There, I said it. Performance enhancing drugs, in my opinion, shouldn’t have an influence on how the writers select who they would like to enter the Hall of Fame. Accounting for what used PEDs when deliberating a ballot has so many “what ifs” and “maybes” that, in most cases at least, a writer can’t be 100% whether a player did or did not use PEDs. Also, what constitutes performance enhancing drugs? Is it just the substances on the banned substance list at the time of usage? Because if that’s the list you want to go off, McGwire’s Andro, the drug which infamously helped him hit 70 HR in 1998, wasn’t on the banned substances list when he took it. In the 1970s and 1980s when “greenies” (also known as amphetamines) were widely available in baseball and widely consumed by players, using amphetamines wasn’t against MLB rules. According to the LA Times, Willie Mays took amphetamines during his career, and Hank Aaron wrote in his book that he used greenies while he played. I’m not trying to equate amphetamines to anabolic steroids, but they are both performance enhancing drugs in one way or another, why don’t we treat them as such? If some players are taking amphetamines and some aren’t, don’t the ones who are have an unfair advantage over the ones that don’t?
The fact of the matter is that all players are going to want to get an upper hand whenever they can. The use of pine tar by pitchers on the mound is against MLB rules but that didn’t stop Yankees starter Michael Pineda from attempting to use the substance in 2014. After the Pineda incident, many pitchers (and hitters) weighed in about the use of pine tar, with many remarking that pine tar was (and still is) actively used by pitchers on the mound, those pitchers just don’t get caught. I’m fairly certain Pineda’s 10-game suspension didn’t scare off any pine tar users, and while I don’t have proof that pitchers still use pine tar to grip the ball, there’s no reason that another pitcher getting suspended would have stopped them from using it.
In 1994, slugger Albert Belle was found using a corked bat. It wasn’t a PED but he was trying to illegally get an upper hand.
There are still players trying to get an upper hand. There always have been. There always will be.
Again, I’m not saying corked bats, amphetamines and pine tar are equivalent to anabolic steroids, but they are all different forms of cheating. If the writers think that no cheater should make it to the Hall of Fame, then good luck ever voting for the Hall of Fame again. If a writer is insistent on never voting for a player who cheated in any form, they’re going to run into a lot of trouble, because how can you know who did and who didn’t? A negative test doesn’t prove someone’s innocence, but that doesn’t mean they did PEDs.
Drugs used by players to gain an unfair advantage will likely always be undetectable by the testing systems in place. And if they aren’t, someone will find a way to beat the system. My point isn’t that all ballplayers are terrible people, it’s just that there will always be cheaters in a competitive activity. There’s no way to prevent it. Human nature is to want to win, and if cheating can help players do that, as long as they don’t get caught, to them it often seems like a good plan.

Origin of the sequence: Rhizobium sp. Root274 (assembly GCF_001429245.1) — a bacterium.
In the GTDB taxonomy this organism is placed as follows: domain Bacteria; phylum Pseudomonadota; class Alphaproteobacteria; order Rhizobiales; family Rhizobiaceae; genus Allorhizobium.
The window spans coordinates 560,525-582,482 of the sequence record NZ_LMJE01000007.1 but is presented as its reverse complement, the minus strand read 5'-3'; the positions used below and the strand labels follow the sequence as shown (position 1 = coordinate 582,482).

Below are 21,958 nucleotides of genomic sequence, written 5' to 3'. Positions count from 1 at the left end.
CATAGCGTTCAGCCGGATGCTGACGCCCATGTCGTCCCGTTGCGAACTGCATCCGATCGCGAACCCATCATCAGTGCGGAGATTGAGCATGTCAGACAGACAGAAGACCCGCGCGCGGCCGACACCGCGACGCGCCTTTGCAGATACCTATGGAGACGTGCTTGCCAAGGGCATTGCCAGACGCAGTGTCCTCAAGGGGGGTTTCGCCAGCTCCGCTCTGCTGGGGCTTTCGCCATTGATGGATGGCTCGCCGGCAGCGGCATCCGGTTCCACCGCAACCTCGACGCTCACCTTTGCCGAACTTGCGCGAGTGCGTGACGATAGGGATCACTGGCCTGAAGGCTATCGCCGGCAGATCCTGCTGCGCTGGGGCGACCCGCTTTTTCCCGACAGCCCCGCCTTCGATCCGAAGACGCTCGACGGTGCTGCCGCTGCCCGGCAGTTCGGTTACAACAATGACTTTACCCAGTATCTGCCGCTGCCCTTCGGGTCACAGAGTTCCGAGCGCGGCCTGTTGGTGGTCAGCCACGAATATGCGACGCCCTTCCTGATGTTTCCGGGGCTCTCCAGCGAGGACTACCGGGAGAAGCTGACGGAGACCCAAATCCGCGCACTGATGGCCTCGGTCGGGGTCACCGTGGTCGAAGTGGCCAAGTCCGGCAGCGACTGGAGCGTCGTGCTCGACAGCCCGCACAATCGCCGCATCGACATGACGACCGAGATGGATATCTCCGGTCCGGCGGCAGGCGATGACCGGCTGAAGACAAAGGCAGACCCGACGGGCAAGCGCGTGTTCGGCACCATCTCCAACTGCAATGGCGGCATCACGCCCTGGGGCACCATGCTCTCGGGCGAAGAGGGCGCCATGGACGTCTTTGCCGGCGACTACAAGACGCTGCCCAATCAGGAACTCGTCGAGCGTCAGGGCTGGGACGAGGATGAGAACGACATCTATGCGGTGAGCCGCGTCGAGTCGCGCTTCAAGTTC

This brings me to my main point: why are the writers the ones allowed to judge the fate of potential Hall of Famers who were caught taking steroids or some not even caught at all? Mike Piazza never failed a test but many believe that he used steroids just because he played in the steroid era. The same can be said for Jeff Bagwell, Ivan Rodriguez and Craig Biggio. Could they have taken steroids? Yes. Did they take steroids? We don’t know for sure, but players aren’t guilty of taking steroids because “everyone was doing it.” Jose Canseco claimed that 80% or more of players in the big leagues were juicing when he played. Many people, myself included, question Canseco’s credibility, and while he probably knows better than I do when it comes to steroid use in baseball, making outlandish claims sells books and gets publicity. Canseco’s claim probably isn’t entirely false, but I doubt the number was as high as 80%. With that said, just because players played in the steroid era doesn’t make them guilty of using steroids.
The previous paragraph probably caused less outrage than what I’m about to write: players who were caught using steroids or admitted to using should still get into the Hall. While crackpots like Canseco attribute their entire career to steroids, I don’t think Bonds, Sosa and McGwire used ‘roids their entire careers. It’s possible they did, but I doubt it. Regardless, McGwire and Sosa’s ridiculous home run race in 1998 saved baseball. Nobody wanted to watch the game and then out of nowhere, not one but two players are threatening the single-season home run record. As far as I’m concerned, McGwire and Sosa should have gotten in on their first ballot, but based on the trends of the voters, neither of these two will be able to get into the Hall thanks to the baseball writers. If McGwire and Sosa weren’t racing for the single-season homer record in ’98, baseball as we know it right now may not exist. And even though they did use anabolic steroids, the stuff they used wasn’t banned. It may sound ridiculous to say, but steroids didn’t ruin baseball, they helped. And whether you believe that or not is your choice, but the fact of the matter is that McGwire and Sosa (and Bonds and Mussina and Clemens, Schilling, and A-Rod, once he gets on the ballot) deserve to be in the Hall based on their career numbers, even when you contextualize their numbers in an era where offense, homers, and power were all inflated thanks to steroids.
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